The neckline frames your face and is probably the feature you'll most concentrate on when choosing your gown. It’s the part of your gown that's going to give your face some wow! FYI: Front and back bodices are not always identical. For instance, the front could have a Sabrina neckline, the back a deep V; whereas another gown could have a scoop in front as well as back.
Turtleneck-Once a classic, the high neck or turtleneck can be a plain band of dress fabric or lace. Especially popular in the Edwardian gown craze of the 70s when cotton ‘granny gowns’ reappeared.
Mandarin-Like the high neck collar only it’s notched in front
Cowl-Pictured below, the cowl is draped either as an attached piece or integrated into the pattern. Lots of retro styles of the 1930s use this effect.
Ron Greystar Photography
Jewel-Aka crew neck, round and higher neckline. Not seen too much these days except in an over bodice of all-over lace.
Boat or Sabrina-Straight across the neckline
Scoop-Pictured directly above, the scoop is a low rounded neckline.
V or U-Pictured below, the U or V point down just like the letters they are named after.
Off-the-Shoulder-Neckline extends horizontally across and sits below the shoulders.
Portrait-Wide band that extends from shoulder to shoulder
Ron Greystar Photography
Square-Pictured below, the square is one of my personal favorites, conveying a real open look, square necks look great on long and A-line silhouettes.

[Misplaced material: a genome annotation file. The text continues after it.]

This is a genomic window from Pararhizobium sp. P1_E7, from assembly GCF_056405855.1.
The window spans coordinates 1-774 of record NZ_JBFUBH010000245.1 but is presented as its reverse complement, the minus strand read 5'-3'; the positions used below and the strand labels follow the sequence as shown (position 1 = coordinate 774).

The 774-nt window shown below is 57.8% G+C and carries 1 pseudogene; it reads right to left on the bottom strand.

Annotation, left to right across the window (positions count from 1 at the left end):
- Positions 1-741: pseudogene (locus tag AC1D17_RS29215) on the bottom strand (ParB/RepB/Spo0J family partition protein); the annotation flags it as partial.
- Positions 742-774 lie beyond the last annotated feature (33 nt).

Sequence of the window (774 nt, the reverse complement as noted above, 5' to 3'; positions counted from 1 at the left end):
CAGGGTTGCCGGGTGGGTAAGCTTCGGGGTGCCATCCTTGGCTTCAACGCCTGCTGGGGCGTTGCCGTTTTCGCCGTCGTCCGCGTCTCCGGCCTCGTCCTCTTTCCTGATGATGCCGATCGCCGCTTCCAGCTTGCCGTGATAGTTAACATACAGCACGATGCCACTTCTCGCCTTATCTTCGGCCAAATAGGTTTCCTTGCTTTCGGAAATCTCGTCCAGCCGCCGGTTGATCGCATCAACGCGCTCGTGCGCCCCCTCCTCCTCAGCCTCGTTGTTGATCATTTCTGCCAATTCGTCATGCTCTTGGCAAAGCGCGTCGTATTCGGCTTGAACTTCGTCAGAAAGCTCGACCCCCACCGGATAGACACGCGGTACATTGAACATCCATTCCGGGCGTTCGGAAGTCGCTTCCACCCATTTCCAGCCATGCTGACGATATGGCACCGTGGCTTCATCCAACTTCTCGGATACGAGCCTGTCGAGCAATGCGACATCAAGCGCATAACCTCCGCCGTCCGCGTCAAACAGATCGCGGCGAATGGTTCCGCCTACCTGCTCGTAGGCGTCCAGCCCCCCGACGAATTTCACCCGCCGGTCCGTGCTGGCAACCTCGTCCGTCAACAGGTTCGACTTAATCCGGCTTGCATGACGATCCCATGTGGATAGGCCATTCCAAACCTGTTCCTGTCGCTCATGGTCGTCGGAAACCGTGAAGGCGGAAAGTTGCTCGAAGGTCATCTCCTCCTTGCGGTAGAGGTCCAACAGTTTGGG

Ron Greystar Photography
Halter-Pictured below, straps either wrap around the neck or neckline is high with deep armholes.
Strap-Usually holds up a strapless bodice.
Asymmetrical-Neckline falls diagonally-one side strapless the other either with sleeve or sleeveless.
Queen Ann-High neckline curving into a sweetheart around the decolletage area
Sweetheart-Plunges into an open heart shape.
Strapless-Pictured below, the strapless is typically cut straight across or sweetheart shaped, the strapless is held up by boning inside the bodice.
Ron Greystar Photography
There’s plenty out there about going green for your wedding but what about after? Whether you’ve had your gown custom designed out of green fibers or special ordered it through a salon, now what? Some brides are going to be sentimental and preserve the gown for generations. That’s okay. This posting though is for all those wanting to pass on what they wore to someone else and help make our world a better place through recycling. I found the following blurb on the I Do Foundation’s website and couldn’t agree more, “If storing your dress in a box under your bed, or in a hanging bag in your closet is not your idea of a good cause, then keep the pictures, but put the dress to good use and help support the I Do Foundation.”
Your gown is a very special and powerful piece of clothing. With it comes (or goes) a certain psychic energy that carries your joy and promise to the next wearer.
PLACES TO DONATE YOUR DRESS AFTER THE WEDDING
BRIDAL CONSIGNMENT- More of these places are cropping up for two reasons: Brides-to-be who won’t spend over 2000k on a designer gown, and former brides who don’t mind parting with their gown. As I’ve mentioned before, there’s little difference between second-time-around bridal consignment and the higher end salons. Owners are persnickety about what they take in and nothing goes on display unless it’s in top condition, cleaned and pressed like new. These shops have standards they follow too. They won’t take any Four Weddings and a Funeral style cast-offs, over altered or trashed gowns.
DONATE TO YOUR FAVORITE CHARITY SHOP-Donating to a bridal consignment will earn you a share of your gown’s percentage. Donate to a shop like The Bridal Garden in New York City and fees will benefit NYC school children. Now wouldn't that make you feel great? Few charities have a whole store exclusively devoted to bridal like the Bridal Garden though. Most will have a section for gowns and formal wear.